But… what about Mexico? Well, Transparency International (2017) recently published the Corruption Index in which Mexico ranks 135 out of 180 (the Netherlands ranks 8/180). Mexico's ranking implies that even a “strong” regulatory framework may be ineffective in the presence of weak institutions and corruption. Thus, we can speculate that the institutions in charge of regulating fracking are prone to fail and that it is highly possible that these same institutions won’t coordinate with society to monitor the sector. Even if the law states the contrary by means of environmental studies or public consultations -- last ones are quite rare -- previous experiences show this precise behavior (Tajamar, DragoMart, BP Horizon, Grupo Mexico 1, Grupo Mexico 2).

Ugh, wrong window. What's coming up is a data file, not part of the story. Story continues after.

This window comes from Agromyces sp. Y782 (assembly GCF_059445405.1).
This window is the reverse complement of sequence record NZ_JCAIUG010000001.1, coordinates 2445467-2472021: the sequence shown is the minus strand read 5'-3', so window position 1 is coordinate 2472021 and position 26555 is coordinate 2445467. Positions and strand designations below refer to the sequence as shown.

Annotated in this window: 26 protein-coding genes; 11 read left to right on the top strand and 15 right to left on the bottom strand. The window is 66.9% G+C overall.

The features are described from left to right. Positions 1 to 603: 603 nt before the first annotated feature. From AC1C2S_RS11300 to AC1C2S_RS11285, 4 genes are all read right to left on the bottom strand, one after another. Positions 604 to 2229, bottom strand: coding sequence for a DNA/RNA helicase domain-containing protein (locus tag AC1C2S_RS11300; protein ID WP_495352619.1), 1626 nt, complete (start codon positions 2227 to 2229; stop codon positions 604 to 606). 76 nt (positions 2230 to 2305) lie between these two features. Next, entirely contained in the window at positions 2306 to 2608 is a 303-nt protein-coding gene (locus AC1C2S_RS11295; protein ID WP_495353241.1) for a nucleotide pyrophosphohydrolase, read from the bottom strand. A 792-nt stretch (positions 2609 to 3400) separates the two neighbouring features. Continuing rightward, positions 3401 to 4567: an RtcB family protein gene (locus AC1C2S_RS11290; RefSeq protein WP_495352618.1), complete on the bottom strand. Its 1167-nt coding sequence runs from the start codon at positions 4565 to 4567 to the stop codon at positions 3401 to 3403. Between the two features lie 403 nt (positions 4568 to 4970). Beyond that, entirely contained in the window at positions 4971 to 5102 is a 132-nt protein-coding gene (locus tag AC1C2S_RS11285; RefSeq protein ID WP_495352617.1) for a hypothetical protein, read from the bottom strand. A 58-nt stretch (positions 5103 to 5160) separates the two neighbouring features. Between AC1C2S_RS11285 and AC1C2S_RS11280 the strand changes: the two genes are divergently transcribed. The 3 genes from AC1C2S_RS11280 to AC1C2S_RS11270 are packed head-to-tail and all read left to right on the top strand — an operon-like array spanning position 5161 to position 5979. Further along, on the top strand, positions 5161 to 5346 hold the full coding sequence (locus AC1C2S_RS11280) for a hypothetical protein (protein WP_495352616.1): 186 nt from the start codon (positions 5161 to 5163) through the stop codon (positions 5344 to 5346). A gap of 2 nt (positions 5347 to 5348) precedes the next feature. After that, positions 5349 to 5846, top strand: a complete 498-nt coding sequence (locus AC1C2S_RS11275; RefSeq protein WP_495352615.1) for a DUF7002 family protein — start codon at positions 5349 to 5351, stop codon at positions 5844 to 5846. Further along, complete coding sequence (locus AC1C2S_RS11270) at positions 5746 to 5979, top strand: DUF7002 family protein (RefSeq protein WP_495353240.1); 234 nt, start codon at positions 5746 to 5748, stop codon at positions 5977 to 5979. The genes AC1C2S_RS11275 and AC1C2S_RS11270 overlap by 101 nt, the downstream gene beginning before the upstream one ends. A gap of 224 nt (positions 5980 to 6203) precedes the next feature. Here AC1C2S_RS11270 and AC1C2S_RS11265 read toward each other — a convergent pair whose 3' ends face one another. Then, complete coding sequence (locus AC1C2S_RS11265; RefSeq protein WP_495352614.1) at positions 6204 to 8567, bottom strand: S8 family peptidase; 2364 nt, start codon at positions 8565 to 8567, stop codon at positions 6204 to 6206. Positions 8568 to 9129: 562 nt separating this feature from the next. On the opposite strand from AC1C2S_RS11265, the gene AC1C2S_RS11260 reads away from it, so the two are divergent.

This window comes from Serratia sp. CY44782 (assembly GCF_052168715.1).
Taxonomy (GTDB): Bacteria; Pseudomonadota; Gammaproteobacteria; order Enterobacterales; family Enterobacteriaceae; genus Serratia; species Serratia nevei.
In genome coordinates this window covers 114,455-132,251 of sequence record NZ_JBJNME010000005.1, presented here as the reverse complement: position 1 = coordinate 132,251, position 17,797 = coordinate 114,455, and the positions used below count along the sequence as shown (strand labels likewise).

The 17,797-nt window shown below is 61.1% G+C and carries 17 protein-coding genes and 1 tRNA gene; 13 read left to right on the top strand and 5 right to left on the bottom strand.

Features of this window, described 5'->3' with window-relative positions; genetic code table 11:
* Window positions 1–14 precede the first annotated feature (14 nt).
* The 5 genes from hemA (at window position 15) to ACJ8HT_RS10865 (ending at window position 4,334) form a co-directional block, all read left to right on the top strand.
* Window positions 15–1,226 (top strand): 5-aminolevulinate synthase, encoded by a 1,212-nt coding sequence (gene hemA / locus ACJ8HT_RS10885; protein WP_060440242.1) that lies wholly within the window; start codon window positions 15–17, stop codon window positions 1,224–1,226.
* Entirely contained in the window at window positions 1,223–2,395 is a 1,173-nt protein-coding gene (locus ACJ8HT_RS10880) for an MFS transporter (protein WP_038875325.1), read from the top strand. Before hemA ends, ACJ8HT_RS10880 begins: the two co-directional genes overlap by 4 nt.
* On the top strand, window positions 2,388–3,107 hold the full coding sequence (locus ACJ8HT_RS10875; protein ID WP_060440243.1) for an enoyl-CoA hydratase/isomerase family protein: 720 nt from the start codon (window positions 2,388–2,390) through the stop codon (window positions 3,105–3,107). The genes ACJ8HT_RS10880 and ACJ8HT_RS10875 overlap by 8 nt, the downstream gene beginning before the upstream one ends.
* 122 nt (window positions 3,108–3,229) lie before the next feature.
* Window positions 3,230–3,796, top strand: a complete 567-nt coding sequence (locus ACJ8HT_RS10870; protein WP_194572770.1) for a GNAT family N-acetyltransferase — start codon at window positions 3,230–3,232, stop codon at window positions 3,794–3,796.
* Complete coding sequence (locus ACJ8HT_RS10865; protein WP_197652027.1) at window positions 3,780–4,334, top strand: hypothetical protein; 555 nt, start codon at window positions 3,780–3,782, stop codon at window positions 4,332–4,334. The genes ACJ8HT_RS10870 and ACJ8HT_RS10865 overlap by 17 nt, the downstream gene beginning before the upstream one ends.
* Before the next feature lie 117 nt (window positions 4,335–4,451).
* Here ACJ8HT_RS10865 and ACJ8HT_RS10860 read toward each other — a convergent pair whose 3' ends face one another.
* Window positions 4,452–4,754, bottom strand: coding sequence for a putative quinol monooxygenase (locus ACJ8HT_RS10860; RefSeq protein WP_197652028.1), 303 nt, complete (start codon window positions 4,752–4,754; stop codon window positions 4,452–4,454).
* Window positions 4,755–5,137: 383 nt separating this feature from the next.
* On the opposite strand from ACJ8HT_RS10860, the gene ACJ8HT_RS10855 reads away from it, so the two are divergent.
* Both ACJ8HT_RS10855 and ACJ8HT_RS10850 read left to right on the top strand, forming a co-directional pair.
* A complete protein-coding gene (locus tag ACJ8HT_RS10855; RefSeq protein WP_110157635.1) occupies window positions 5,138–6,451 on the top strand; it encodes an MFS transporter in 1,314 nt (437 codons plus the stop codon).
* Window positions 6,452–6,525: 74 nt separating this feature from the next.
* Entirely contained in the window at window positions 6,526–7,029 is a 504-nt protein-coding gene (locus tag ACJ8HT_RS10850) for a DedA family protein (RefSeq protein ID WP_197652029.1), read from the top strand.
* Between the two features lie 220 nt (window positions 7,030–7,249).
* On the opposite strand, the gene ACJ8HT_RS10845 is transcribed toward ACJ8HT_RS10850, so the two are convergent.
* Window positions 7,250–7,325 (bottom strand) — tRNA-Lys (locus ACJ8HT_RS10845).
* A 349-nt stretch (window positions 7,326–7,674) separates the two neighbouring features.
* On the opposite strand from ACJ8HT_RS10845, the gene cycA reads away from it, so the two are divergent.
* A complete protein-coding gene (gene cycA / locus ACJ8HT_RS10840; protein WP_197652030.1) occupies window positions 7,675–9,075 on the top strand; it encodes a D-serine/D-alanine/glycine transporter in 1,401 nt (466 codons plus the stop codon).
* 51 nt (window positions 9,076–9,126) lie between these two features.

In a nutshell, (we) Mexicans should be worried about fracking for these reasons:
  1. The proven risks associated to the activity
  2. Uncertainties attached to this practice in regard to methane leakage, water spills, and induced seismicity, etc. 
  3. Mexico's culture of chronic corruption favoring profit over care
Bottom line: In a corrupt country like Mexico, it should be mandatory to follow -- above all -- the precautionary principle. Particularly when it comes to activities like fracking, whose implementation incorporates more uncertainty than profit.

* Please help my environmental economics students by commenting on unclear analysis, other perspectives, data sources, etc. (Or you can just say something nice :)


Mike Fagan said...